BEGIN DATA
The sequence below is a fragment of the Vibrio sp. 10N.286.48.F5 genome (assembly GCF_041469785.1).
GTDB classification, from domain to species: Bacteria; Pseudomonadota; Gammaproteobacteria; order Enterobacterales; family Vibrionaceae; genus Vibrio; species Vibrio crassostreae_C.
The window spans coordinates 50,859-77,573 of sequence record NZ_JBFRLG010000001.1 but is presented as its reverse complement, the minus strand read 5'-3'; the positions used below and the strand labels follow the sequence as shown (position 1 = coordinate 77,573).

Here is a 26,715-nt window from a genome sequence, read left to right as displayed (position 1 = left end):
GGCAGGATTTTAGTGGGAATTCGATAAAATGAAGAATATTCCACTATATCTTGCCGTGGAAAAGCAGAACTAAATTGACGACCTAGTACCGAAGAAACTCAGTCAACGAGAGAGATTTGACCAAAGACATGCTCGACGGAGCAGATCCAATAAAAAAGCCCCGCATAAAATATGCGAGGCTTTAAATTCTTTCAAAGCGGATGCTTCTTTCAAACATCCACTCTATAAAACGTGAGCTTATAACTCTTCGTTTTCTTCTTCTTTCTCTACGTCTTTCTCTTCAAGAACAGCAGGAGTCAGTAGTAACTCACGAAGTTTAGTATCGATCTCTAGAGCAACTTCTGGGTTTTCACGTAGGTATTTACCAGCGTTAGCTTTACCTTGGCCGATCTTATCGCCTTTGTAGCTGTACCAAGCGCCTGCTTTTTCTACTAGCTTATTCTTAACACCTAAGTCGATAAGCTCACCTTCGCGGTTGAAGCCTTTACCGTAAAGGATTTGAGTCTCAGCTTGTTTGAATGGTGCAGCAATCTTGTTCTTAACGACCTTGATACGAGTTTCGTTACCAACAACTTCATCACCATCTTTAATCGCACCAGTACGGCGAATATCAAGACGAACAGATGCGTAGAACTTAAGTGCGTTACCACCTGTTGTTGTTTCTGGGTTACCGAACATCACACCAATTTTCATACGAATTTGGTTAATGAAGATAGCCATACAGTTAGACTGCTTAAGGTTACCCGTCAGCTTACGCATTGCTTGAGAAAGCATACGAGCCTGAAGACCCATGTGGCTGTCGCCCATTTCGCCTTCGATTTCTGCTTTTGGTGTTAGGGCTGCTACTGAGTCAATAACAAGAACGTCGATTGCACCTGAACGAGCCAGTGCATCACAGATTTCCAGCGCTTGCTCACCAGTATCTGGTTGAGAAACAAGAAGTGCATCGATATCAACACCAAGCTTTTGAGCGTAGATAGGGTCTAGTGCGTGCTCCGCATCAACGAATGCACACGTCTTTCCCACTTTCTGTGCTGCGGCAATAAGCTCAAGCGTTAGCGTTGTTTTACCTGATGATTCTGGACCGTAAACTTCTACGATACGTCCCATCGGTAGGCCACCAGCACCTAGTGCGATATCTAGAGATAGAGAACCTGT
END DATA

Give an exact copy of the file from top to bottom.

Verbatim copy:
The sequence below is a fragment of the Vibrio sp. 10N.286.48.F5 genome (assembly GCF_041469785.1).
GTDB classification, from domain to species: Bacteria; Pseudomonadota; Gammaproteobacteria; order Enterobacterales; family Vibrionaceae; genus Vibrio; species Vibrio crassostreae_C.
The window spans coordinates 50,859-77,573 of sequence record NZ_JBFRLG010000001.1 but is presented as its reverse complement, the minus strand read 5'-3'; the positions used below and the strand labels follow the sequence as shown (position 1 = coordinate 77,573).

Here is a 26,715-nt window from a genome sequence, read left to right as displayed (position 1 = left end):
GGCAGGATTTTAGTGGGAATTCGATAAAATGAAGAATATTCCACTATATCTTGCCGTGGAAAAGCAGAACTAAATTGACGACCTAGTACCGAAGAAACTCAGTCAACGAGAGAGATTTGACCAAAGACATGCTCGACGGAGCAGATCCAATAAAAAAGCCCCGCATAAAATATGCGAGGCTTTAAATTCTTTCAAAGCGGATGCTTCTTTCAAACATCCACTCTATAAAACGTGAGCTTATAACTCTTCGTTTTCTTCTTCTTTCTCTACGTCTTTCTCTTCAAGAACAGCAGGAGTCAGTAGTAACTCACGAAGTTTAGTATCGATCTCTAGAGCAACTTCTGGGTTTTCACGTAGGTATTTACCAGCGTTAGCTTTACCTTGGCCGATCTTATCGCCTTTGTAGCTGTACCAAGCGCCTGCTTTTTCTACTAGCTTATTCTTAACACCTAAGTCGATAAGCTCACCTTCGCGGTTGAAGCCTTTACCGTAAAGGATTTGAGTCTCAGCTTGTTTGAATGGTGCAGCAATCTTGTTCTTAACGACCTTGATACGAGTTTCGTTACCAACAACTTCATCACCATCTTTAATCGCACCAGTACGGCGAATATCAAGACGAACAGATGCGTAGAACTTAAGTGCGTTACCACCTGTTGTTGTTTCTGGGTTACCGAACATCACACCAATTTTCATACGAATTTGGTTAATGAAGATAGCCATACAGTTAGACTGCTTAAGGTTACCCGTCAGCTTACGCATTGCTTGAGAAAGCATACGAGCCTGAAGACCCATGTGGCTGTCGCCCATTTCGCCTTCGATTTCTGCTTTTGGTGTTAGGGCTGCTACTGAGTCAATAACAAGAACGTCGATTGCACCTGAACGAGCCAGTGCATCACAGATTTCCAGCGCTTGCTCACCAGTATCTGGTTGAGAAACAAGAAGTGCATCGATATCAACACCAAGCTTTTGAGCGTAGATAGGGTCTAGTGCGTGCTCCGCATCAACGAATGCACACGTCTTTCCCACTTTCTGTGCTGCGGCAATAAGCTCAAGCGTTAGCGTTGTTTTACCTGATGATTCTGGACCGTAAACTTCTACGATACGTCCCATCGGTAGGCCACCAGCACCTAGTGCGATATCTAGAGATAGAGAACCTGT